I think I’m much more beholden to observation than research. Everything I read goes into a book, somehow, but I don’t really read for research—I’m reading fiction to see how they did it and how it sounds and maybe to steal some things. I rarely read books or articles about specific “things” or interests anymore, besides art—it’s mostly literature and philosophy or critical pieces on art. I read for the style instead of the information, but they are connected in a diffuse way—when you have enough style, information becomes less important.

For instance, I am interested in the Japanese director Ozu and have read a few of the main books about him published in the US. Then I read the seven pages on him in Gilles Deleuze’s The Time Image—and that seven pages says more to me than all the other books combined and communicates it in a rhizomatic style (though translated). Deleuze has a certain panache, but these other writers were giving information in laconic nearly hack-critic-speak, which are sentences that aren’t breathing to me. I’m much more apt to write about places I’ve experienced than making up imaginary ones—and the same goes with people, though composites will drive some of the real ones nuts—someone will say that’s them, but only the writer will know the truth.

Maybe years ago I thought I had to watch people, but I never had any systematic way of doing it and never took notes. But then I moved to NYC and the whole experience of living there was watching people to learn how to survive. Now everyone is pointed down into their phones, but I live in the memories of the old days.

How do you see the relationship between conscious planning and tapping into the subconscious; between improvisation and composition? When dealing with the end of a story, for example, do you tend to minutely map it out or follow the logic of the narrative as it unfolds itself?

I believe my subconscious or muse writes most everything via an aural transparency, which is offered to me. It is jagged and raw. Then comes the real work. But I’m not attached to this version because I’m writing this interview out of my superficial self, not the innermost self who really does the work. I hardly know anymore where a story is really going, the language takes me there. It’s the logic of the language—if that makes sense.

I don’t really think about characters—Gilbert Sorrentino was really good on this, he laughed about writers who thought their characters took on a life of their own. For me, the only character is the writer—and all writing is autobiographical. But I should say it took me many years to get to this point. In Gordon Lishian terms it’s called consecution (each sentence is extruded from the last, as Christine Schutt says, meaning the sounds and ideas and pitch therein), but one finds this in pretty much all the greats, whether Faulkner, Beckett, or Elizabeth Hardwick. In writing fiction, if the rhythm demands that a grammatical rule gets broken, it always gets broken.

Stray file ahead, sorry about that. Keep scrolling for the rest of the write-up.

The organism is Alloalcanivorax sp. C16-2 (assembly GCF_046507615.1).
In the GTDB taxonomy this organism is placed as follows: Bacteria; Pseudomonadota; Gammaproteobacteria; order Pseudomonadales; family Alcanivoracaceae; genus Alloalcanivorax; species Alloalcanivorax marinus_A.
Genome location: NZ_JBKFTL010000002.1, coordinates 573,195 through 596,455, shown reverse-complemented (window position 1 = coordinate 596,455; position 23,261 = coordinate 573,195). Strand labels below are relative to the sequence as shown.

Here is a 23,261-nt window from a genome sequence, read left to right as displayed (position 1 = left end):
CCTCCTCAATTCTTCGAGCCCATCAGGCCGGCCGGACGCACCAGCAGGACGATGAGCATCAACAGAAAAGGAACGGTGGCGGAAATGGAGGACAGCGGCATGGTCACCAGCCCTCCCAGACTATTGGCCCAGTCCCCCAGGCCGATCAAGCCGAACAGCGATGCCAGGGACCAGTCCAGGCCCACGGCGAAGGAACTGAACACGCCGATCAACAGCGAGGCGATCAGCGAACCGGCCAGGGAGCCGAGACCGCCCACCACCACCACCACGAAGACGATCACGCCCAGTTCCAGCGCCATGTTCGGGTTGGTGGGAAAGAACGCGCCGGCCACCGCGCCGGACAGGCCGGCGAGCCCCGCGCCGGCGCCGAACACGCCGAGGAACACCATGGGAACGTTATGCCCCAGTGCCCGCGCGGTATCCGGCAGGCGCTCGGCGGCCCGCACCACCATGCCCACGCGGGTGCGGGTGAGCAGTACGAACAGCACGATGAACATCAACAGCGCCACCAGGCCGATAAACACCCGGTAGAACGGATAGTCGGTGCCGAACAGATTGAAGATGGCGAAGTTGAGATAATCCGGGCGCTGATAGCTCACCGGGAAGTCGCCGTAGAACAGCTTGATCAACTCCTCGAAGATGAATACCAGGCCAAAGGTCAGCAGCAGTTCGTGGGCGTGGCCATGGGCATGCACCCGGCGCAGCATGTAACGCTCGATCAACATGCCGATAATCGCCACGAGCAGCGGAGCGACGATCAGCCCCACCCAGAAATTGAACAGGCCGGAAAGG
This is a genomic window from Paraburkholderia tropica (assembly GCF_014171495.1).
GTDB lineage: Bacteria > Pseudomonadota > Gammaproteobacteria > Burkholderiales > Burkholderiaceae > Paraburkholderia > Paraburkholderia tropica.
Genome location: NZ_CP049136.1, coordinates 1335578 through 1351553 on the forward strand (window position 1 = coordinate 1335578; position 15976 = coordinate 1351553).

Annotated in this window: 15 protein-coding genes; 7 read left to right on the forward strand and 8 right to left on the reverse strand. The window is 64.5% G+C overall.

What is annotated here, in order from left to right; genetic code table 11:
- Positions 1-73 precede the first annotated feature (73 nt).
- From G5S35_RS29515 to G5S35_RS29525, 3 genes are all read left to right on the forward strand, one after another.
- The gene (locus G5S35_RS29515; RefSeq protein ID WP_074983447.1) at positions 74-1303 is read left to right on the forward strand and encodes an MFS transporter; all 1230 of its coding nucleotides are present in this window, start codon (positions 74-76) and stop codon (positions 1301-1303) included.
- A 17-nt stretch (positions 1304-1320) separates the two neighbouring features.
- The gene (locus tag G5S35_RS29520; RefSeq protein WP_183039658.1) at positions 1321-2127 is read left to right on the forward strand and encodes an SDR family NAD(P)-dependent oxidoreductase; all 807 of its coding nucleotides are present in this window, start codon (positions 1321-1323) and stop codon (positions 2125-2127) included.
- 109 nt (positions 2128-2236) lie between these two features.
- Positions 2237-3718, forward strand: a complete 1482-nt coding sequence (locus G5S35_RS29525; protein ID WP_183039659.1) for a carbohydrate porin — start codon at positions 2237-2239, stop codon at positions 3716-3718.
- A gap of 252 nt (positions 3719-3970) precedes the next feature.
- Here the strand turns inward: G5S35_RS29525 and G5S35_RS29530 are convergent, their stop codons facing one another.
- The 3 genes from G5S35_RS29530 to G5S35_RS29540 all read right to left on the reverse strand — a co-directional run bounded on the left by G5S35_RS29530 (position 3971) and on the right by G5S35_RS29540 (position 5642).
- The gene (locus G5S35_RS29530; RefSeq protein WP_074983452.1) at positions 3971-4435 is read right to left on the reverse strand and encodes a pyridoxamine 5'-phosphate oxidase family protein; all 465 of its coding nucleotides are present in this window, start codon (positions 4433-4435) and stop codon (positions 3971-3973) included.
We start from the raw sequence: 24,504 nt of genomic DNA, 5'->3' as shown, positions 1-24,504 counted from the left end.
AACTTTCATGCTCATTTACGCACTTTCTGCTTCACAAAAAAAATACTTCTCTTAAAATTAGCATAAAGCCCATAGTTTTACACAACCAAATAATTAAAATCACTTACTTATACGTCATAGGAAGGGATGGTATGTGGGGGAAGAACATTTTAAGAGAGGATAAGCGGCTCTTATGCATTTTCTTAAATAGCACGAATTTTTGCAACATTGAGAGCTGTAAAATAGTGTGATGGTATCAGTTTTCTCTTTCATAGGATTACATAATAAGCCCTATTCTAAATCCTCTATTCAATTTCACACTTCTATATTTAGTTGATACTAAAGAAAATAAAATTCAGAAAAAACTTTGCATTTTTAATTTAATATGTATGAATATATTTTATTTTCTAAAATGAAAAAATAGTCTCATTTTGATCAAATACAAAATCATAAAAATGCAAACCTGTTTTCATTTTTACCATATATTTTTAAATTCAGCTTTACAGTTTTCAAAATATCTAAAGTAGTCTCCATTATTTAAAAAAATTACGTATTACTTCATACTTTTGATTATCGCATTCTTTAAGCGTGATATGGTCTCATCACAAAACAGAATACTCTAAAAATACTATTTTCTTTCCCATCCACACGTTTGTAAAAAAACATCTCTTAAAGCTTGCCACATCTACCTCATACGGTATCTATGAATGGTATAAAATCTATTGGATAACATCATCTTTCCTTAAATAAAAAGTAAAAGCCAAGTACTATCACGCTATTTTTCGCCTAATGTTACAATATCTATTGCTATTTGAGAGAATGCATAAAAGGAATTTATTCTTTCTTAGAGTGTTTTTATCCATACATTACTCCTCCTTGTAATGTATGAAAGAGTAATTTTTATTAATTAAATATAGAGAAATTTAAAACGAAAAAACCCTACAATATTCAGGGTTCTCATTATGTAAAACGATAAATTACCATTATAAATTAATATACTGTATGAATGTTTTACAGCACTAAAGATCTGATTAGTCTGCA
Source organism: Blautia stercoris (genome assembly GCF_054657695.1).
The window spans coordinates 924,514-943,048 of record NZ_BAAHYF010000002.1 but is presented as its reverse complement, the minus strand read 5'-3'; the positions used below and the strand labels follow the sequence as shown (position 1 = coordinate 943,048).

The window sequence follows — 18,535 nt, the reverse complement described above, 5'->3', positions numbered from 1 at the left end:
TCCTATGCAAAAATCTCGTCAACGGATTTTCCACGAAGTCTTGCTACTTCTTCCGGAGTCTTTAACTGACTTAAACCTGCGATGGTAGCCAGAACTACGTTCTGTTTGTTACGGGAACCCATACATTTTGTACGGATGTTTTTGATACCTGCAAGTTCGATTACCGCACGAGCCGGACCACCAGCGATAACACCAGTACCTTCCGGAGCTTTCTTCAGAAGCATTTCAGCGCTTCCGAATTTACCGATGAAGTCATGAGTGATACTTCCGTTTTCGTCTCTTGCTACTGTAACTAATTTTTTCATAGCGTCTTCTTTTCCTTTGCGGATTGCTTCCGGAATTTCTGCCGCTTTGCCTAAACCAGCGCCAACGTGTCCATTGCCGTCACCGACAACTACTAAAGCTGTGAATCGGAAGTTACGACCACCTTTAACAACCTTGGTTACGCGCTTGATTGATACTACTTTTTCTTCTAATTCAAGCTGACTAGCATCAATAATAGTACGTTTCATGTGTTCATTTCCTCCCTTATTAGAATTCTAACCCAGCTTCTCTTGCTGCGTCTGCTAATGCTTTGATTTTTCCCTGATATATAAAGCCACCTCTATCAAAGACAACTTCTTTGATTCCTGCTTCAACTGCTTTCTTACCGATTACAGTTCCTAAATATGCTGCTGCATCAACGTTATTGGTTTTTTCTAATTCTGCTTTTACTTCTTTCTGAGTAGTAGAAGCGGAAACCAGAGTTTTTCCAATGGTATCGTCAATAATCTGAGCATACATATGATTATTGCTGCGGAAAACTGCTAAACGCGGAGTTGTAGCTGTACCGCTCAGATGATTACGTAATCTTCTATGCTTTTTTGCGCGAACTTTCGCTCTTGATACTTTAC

Could you take us through a day in your life, from a possible morning routine through to your work? Do you have a fixed schedule? How do writing and other aspects of your life feed back into each other - do you separate them or instead try to make them blend seamlessly?

My child wakes us up early in the morning, but that’s alright, we are morning people. Because of the pandemic and the small, but full house for the past year, any schedule has gone out the window.

I often do my serious reading for the day in the morning (maybe 45 minutes worth) and then write emails and look at twitter, something I have to switch off from. Everything depends on the state of childcare. I finally wrote something I’ve been meaning to tackle for almost a year, just by taking an hour a day behind a closed door and a blaring white noise machine. Essays have been easier to write since the pandemic, but this was fiction and it seemed impossible, mostly because of the world situation which made fiction feel useless to me for a while.

Writing has to be separated for me, but I’ve molded my life to be a “life in the chair” so I suppose I’ve taken a good step toward often being ready to listen to the muse.

Can you talk about a breakthrough publication in your career? Why does it feel special to you? When, why and how did you start working on it, what were some of the motivations and ideas behind it?

The breakthrough would be going to interview William H. Gass— the greatest living writer in my language at the time (the interview would then be published in Tin House). It was all aspects of the process—the detailed reading and the questions I wrote out, more than half of which were superfluous, but they helped me to study deeply the written word. I felt I had to go see him and sit with him—and I was lucky. He seemed approachable and his voluminous essays, along with the incredible fiction, are the equivalent of a degree, if one studies them. I don’t have a writing degree and so I had to make my way in this direction.

To make a pilgrimage and go to their house and see where they live, how sunlight hits their windows, gives a lasting impression. I’m much more attuned to the ancient ways of apprenticing oneself, where sometimes you sit at someone’s feet and listen—and this was as close as I could get. I really didn’t even need to ask questions, I just had to listen. He and his wife were very kind—what a time.